* Oct-Dec net loss at 1.59 bln rupees vs 4.92 bln rupees
* Profit helped by ramped-up sales of acne drugs in U.S.
* Earnings to be pressured in quarters ahead after U.S. ban
* Company contacted by regulators from other countries
By Sumeet Chatterjee
MUMBAI, Feb 5 Ranbaxy Laboratories Ltd
has been hit by more regulatory scrutiny sparked by a U.S. ban
on the bulk of its drugs, in a backlash that could bump up
compliance costs and erode profitability among some Indian
makers of generic drugs.
India's biggest drugmaker by revenue, like rival Wockhardt
Ltd, has had factories stopped from sending drugs and
ingredients to its biggest market because the U.S. Food and Drug
Administration (FDA) said the plants fell short of "good
A ban at an Indian plant last month could force Ranbaxy's
U.S. factory to buy expensive ingredients from elsewhere,
whereas a ban at another Indian plant in September could delay
U.S. sales of drugs under development, rendering market share
Any earnings impact could be felt from the March quarter,
analysts say. In October-December, the company reported a net
loss of 1.59 billion rupees ($25.39 million) compared with a
year earlier when product recall costs forced the loss to 4.92
Revenue grew 7 percent to 28.59 billion rupees thanks to
increased U.S. sales of acne drug Absorica, Ranbaxy,
majority-owned by Japan's Daiichi Sankyo Co Ltd, said
on Wednesday. Overall U.S. sales made up 36 percent of the
Ranbaxy shares ended the day nearly 6 percent higher for the
steepest one-day gain in more than two months, compared with a
benchmark index which rose 0.2 percent.
"Impact on sales and margins will be felt from the March
quarter onwards due to higher compliance costs and loss in
market share," said Surajit Pal, a sector analyst with brokerage
Compliance costs, such as legal costs and the cost of hiring
third-party consultants, could rise if more health regulators
Regulators from other countries including second-biggest
market India have sought clarification on last month's ban,
Ranbaxy said on Wednesday. The ban, which follows similar action
on two plants in 2008 and another in September, means Ranbaxy
can no longer export to the U.S. from India.
"I don't think the worst is over for the company. There are
many risks and one of them could come from regulatory action
from other countries, Europe or India," said Pal.
Indian drugmakers, which include Lupin Ltd and
Glenmark Pharmaceuticals Ltd, are among the world's
biggest producers of generic drugs, or cheaper copies of drugs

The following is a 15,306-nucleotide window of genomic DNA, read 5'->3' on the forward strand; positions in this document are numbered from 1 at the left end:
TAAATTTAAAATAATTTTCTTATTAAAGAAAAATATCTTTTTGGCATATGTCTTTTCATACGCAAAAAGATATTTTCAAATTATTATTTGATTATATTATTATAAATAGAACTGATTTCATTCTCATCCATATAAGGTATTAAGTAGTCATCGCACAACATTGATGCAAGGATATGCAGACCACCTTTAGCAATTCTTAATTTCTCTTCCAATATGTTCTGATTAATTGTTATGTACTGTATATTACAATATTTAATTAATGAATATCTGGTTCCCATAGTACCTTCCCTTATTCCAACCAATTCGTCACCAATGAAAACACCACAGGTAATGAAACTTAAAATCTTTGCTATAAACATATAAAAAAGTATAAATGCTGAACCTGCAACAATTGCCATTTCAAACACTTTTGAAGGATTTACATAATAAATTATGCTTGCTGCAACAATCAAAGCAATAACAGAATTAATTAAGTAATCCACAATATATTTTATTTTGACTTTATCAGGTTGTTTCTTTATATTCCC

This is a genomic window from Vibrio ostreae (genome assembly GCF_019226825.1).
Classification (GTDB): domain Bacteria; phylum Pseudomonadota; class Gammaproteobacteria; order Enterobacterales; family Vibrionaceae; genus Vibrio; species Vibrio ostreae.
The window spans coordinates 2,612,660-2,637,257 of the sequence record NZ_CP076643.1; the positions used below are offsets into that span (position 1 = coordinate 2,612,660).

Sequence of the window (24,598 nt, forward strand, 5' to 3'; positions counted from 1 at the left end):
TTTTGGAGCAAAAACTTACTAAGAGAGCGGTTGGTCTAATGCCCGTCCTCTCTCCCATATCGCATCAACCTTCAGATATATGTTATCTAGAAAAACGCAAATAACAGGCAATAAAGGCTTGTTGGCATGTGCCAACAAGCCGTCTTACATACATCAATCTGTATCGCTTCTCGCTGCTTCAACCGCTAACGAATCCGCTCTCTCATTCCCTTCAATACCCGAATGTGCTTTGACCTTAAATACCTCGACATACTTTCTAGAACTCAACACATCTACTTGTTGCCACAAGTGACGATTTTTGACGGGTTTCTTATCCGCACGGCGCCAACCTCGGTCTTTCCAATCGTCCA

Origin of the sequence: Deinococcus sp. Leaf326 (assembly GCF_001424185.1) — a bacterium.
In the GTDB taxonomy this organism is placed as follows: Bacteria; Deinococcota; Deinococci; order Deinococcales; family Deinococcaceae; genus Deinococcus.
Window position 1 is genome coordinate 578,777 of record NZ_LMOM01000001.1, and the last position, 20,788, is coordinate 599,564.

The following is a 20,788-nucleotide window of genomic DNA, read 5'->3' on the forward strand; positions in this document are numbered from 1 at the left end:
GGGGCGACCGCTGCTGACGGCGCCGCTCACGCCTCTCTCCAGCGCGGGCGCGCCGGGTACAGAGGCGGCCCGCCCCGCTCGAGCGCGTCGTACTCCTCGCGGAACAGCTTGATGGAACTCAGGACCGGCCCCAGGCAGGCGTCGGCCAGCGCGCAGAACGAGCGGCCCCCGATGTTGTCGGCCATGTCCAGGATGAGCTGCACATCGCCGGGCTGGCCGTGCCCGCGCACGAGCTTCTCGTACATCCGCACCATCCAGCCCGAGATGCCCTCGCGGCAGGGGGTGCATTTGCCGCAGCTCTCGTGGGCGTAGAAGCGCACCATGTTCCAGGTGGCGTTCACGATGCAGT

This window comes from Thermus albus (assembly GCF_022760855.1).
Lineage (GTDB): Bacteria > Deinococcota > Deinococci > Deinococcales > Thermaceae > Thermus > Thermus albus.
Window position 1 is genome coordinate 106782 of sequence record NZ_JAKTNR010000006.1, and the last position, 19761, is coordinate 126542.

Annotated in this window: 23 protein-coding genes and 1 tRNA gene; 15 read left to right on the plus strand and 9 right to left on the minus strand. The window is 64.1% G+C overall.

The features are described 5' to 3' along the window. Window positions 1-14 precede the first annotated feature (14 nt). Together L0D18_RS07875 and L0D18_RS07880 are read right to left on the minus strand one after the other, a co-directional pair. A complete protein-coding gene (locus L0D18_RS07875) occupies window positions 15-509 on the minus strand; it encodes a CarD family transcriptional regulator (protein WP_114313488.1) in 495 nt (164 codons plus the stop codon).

whose patents have expired.
Demand for generics is rising in the U.S. where the
government is pushing reform to reduce health-care costs, and
with the increased demand has come greater regulatory scrutiny.
The FDA last month inspected Ranbaxy's Toansa plant in the
Punjab state of northern India which supplies ingredient's to
Ranbaxy-owned Ohm Laboratories Inc in New Jersey - now Ranbaxy's
only permitted maker of drugs for U.S. sale.
The regulator said it found samples at risk of being mixed
up and that test results had been overwritten until desirable
outcomes were achieved. It also saw flies in sample preparation
rooms and a pool of water in a refrigerator used to store sample
Ranbaxy had been planning to use ingredients from the
factory to start U.S. sales of a version of Novartis AG's
hypertension drug Diovan, a person at the company, who
declined to be identified, told Reuters last month.
The company declined to comment on the FDA findings, saying
it was working with the regulator to resolve any concerns. It
made a Toansa-related provision of 2.57 billion rupees in its
Ranbaxy will have to make up the ingredient shortfall from
elsewhere. Chief Executive Arun Sawhney, in a call to analysts
after the earnings release, said the company already buys in
Ranbaxy's business was less than 15 percent dependent on
Toansa ingredients in 2013, Sawhney said, without responding to
queries regarding other sources.
"While we continue to assess the overall business impact on
all aspects in our value chain, our direct sales impact because
of the Toansa facility issue will be limited," Sawhney said.
It is likely to take over a year for the four Ranbaxy
factories to conform to FDA standards, said former company
director Dinesh Thakur who first alerted authorities to quality
"What we know publicly is that the company has spent a lot
of money upgrading its facilities, which is a part of the
solution," said Thakur.
"The bigger issue is changing the culture of the company,
which will take inspired leadership, not just external